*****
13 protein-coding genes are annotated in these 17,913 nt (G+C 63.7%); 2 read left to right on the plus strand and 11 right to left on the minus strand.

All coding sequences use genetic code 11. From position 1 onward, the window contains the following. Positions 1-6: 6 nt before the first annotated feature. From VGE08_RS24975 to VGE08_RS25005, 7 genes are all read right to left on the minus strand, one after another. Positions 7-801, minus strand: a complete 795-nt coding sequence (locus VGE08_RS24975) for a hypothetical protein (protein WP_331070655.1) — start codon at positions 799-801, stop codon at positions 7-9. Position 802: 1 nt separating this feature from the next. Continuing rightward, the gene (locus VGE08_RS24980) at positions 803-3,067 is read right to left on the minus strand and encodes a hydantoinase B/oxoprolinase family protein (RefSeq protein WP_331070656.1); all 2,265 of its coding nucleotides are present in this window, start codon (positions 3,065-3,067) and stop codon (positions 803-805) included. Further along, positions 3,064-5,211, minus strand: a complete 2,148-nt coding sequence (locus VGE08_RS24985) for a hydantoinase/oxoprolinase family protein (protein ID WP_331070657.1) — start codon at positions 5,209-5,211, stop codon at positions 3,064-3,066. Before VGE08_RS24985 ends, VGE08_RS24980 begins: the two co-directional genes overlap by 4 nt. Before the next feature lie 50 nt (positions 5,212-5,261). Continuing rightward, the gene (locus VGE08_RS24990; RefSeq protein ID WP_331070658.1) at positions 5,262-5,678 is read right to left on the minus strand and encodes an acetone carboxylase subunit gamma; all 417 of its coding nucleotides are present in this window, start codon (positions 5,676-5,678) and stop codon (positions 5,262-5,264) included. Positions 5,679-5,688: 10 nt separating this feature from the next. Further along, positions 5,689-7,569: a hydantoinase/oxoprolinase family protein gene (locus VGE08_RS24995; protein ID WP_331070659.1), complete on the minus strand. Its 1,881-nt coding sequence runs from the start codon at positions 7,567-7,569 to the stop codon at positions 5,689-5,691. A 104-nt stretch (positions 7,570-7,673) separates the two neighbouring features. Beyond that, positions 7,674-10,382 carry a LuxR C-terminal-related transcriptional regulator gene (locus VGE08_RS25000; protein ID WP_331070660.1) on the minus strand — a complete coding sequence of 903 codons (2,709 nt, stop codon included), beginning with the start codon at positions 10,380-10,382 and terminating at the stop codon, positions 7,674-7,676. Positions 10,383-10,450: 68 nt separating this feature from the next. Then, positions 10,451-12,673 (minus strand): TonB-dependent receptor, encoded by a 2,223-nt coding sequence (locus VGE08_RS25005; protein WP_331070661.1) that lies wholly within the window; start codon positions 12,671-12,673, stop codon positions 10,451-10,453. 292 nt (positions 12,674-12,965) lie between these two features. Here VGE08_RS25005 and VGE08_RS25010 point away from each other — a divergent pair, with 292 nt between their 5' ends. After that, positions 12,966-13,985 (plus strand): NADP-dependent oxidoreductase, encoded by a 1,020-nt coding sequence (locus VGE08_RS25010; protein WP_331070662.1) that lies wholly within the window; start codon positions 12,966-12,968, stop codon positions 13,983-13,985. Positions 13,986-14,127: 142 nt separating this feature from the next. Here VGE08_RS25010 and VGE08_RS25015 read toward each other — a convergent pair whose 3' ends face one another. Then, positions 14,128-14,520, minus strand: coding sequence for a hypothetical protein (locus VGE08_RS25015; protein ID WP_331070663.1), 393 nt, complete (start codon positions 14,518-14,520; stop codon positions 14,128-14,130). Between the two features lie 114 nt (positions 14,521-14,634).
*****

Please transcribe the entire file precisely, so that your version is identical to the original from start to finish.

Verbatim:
13 protein-coding genes are annotated in these 17,913 nt (G+C 63.7%); 2 read left to right on the plus strand and 11 right to left on the minus strand.

All coding sequences use genetic code 11. From position 1 onward, the window contains the following. Positions 1-6: 6 nt before the first annotated feature. From VGE08_RS24975 to VGE08_RS25005, 7 genes are all read right to left on the minus strand, one after another. Positions 7-801, minus strand: a complete 795-nt coding sequence (locus VGE08_RS24975) for a hypothetical protein (protein WP_331070655.1) — start codon at positions 799-801, stop codon at positions 7-9. Position 802: 1 nt separating this feature from the next. Continuing rightward, the gene (locus VGE08_RS24980) at positions 803-3,067 is read right to left on the minus strand and encodes a hydantoinase B/oxoprolinase family protein (RefSeq protein WP_331070656.1); all 2,265 of its coding nucleotides are present in this window, start codon (positions 3,065-3,067) and stop codon (positions 803-805) included. Further along, positions 3,064-5,211, minus strand: a complete 2,148-nt coding sequence (locus VGE08_RS24985) for a hydantoinase/oxoprolinase family protein (protein ID WP_331070657.1) — start codon at positions 5,209-5,211, stop codon at positions 3,064-3,066. Before VGE08_RS24985 ends, VGE08_RS24980 begins: the two co-directional genes overlap by 4 nt. Before the next feature lie 50 nt (positions 5,212-5,261). Continuing rightward, the gene (locus VGE08_RS24990; RefSeq protein ID WP_331070658.1) at positions 5,262-5,678 is read right to left on the minus strand and encodes an acetone carboxylase subunit gamma; all 417 of its coding nucleotides are present in this window, start codon (positions 5,676-5,678) and stop codon (positions 5,262-5,264) included. Positions 5,679-5,688: 10 nt separating this feature from the next. Further along, positions 5,689-7,569: a hydantoinase/oxoprolinase family protein gene (locus VGE08_RS24995; protein ID WP_331070659.1), complete on the minus strand. Its 1,881-nt coding sequence runs from the start codon at positions 7,567-7,569 to the stop codon at positions 5,689-5,691. A 104-nt stretch (positions 7,570-7,673) separates the two neighbouring features. Beyond that, positions 7,674-10,382 carry a LuxR C-terminal-related transcriptional regulator gene (locus VGE08_RS25000; protein ID WP_331070660.1) on the minus strand — a complete coding sequence of 903 codons (2,709 nt, stop codon included), beginning with the start codon at positions 10,380-10,382 and terminating at the stop codon, positions 7,674-7,676. Positions 10,383-10,450: 68 nt separating this feature from the next. Then, positions 10,451-12,673 (minus strand): TonB-dependent receptor, encoded by a 2,223-nt coding sequence (locus VGE08_RS25005; protein WP_331070661.1) that lies wholly within the window; start codon positions 12,671-12,673, stop codon positions 10,451-10,453. 292 nt (positions 12,674-12,965) lie between these two features. Here VGE08_RS25005 and VGE08_RS25010 point away from each other — a divergent pair, with 292 nt between their 5' ends. After that, positions 12,966-13,985 (plus strand): NADP-dependent oxidoreductase, encoded by a 1,020-nt coding sequence (locus VGE08_RS25010; protein WP_331070662.1) that lies wholly within the window; start codon positions 12,966-12,968, stop codon positions 13,983-13,985. Positions 13,986-14,127: 142 nt separating this feature from the next. Here VGE08_RS25010 and VGE08_RS25015 read toward each other — a convergent pair whose 3' ends face one another. Then, positions 14,128-14,520, minus strand: coding sequence for a hypothetical protein (locus VGE08_RS25015; protein ID WP_331070663.1), 393 nt, complete (start codon positions 14,518-14,520; stop codon positions 14,128-14,130). Between the two features lie 114 nt (positions 14,521-14,634).